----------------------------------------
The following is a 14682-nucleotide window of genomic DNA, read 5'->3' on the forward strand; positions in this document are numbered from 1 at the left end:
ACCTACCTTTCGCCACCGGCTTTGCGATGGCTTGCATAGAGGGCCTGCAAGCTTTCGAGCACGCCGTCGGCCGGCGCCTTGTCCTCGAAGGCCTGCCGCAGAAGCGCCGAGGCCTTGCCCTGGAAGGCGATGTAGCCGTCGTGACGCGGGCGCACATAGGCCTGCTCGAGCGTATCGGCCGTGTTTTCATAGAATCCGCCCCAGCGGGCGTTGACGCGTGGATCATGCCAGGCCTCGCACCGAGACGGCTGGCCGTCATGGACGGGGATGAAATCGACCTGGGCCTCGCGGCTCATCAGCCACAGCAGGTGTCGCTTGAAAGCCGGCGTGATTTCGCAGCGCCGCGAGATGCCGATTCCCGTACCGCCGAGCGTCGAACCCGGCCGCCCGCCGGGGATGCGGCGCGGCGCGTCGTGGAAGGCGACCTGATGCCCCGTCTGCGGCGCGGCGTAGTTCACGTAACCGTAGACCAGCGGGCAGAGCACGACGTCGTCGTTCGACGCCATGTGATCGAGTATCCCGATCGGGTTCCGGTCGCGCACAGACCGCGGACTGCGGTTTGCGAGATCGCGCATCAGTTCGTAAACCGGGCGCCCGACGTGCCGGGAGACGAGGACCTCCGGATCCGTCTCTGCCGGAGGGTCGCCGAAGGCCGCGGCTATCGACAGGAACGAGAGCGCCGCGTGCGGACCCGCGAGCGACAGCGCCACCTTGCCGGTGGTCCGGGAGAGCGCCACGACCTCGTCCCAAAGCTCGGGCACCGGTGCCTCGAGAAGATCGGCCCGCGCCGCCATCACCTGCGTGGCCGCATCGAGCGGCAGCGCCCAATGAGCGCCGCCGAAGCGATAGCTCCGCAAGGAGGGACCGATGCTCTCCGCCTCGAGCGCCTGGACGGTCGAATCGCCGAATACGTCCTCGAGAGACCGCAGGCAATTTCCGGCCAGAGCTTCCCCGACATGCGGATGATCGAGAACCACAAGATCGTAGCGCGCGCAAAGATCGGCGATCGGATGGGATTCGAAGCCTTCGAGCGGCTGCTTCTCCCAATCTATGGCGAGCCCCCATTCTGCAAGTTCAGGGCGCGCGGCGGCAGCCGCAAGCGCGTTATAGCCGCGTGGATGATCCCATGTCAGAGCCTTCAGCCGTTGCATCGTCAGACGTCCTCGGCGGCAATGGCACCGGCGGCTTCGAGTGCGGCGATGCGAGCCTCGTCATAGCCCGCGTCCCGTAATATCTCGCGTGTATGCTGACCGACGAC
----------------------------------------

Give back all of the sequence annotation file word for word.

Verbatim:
The following is a 14682-nucleotide window of genomic DNA, read 5'->3' on the forward strand; positions in this document are numbered from 1 at the left end:
ACCTACCTTTCGCCACCGGCTTTGCGATGGCTTGCATAGAGGGCCTGCAAGCTTTCGAGCACGCCGTCGGCCGGCGCCTTGTCCTCGAAGGCCTGCCGCAGAAGCGCCGAGGCCTTGCCCTGGAAGGCGATGTAGCCGTCGTGACGCGGGCGCACATAGGCCTGCTCGAGCGTATCGGCCGTGTTTTCATAGAATCCGCCCCAGCGGGCGTTGACGCGTGGATCATGCCAGGCCTCGCACCGAGACGGCTGGCCGTCATGGACGGGGATGAAATCGACCTGGGCCTCGCGGCTCATCAGCCACAGCAGGTGTCGCTTGAAAGCCGGCGTGATTTCGCAGCGCCGCGAGATGCCGATTCCCGTACCGCCGAGCGTCGAACCCGGCCGCCCGCCGGGGATGCGGCGCGGCGCGTCGTGGAAGGCGACCTGATGCCCCGTCTGCGGCGCGGCGTAGTTCACGTAACCGTAGACCAGCGGGCAGAGCACGACGTCGTCGTTCGACGCCATGTGATCGAGTATCCCGATCGGGTTCCGGTCGCGCACAGACCGCGGACTGCGGTTTGCGAGATCGCGCATCAGTTCGTAAACCGGGCGCCCGACGTGCCGGGAGACGAGGACCTCCGGATCCGTCTCTGCCGGAGGGTCGCCGAAGGCCGCGGCTATCGACAGGAACGAGAGCGCCGCGTGCGGACCCGCGAGCGACAGCGCCACCTTGCCGGTGGTCCGGGAGAGCGCCACGACCTCGTCCCAAAGCTCGGGCACCGGTGCCTCGAGAAGATCGGCCCGCGCCGCCATCACCTGCGTGGCCGCATCGAGCGGCAGCGCCCAATGAGCGCCGCCGAAGCGATAGCTCCGCAAGGAGGGACCGATGCTCTCCGCCTCGAGCGCCTGGACGGTCGAATCGCCGAATACGTCCTCGAGAGACCGCAGGCAATTTCCGGCCAGAGCTTCCCCGACATGCGGATGATCGAGAACCACAAGATCGTAGCGCGCGCAAAGATCGGCGATCGGATGGGATTCGAAGCCTTCGAGCGGCTGCTTCTCCCAATCTATGGCGAGCCCCCATTCTGCAAGTTCAGGGCGCGCGGCGGCAGCCGCAAGCGCGTTATAGCCGCGTGGATGATCCCATGTCAGAGCCTTCAGCCGTTGCATCGTCAGACGTCCTCGGCGGCAATGGCACCGGCGGCTTCGAGTGCGGCGATGCGAGCCTCGTCATAGCCCGCGTCCCGTAATATCTCGCGTGTATGCTGACCGACGAC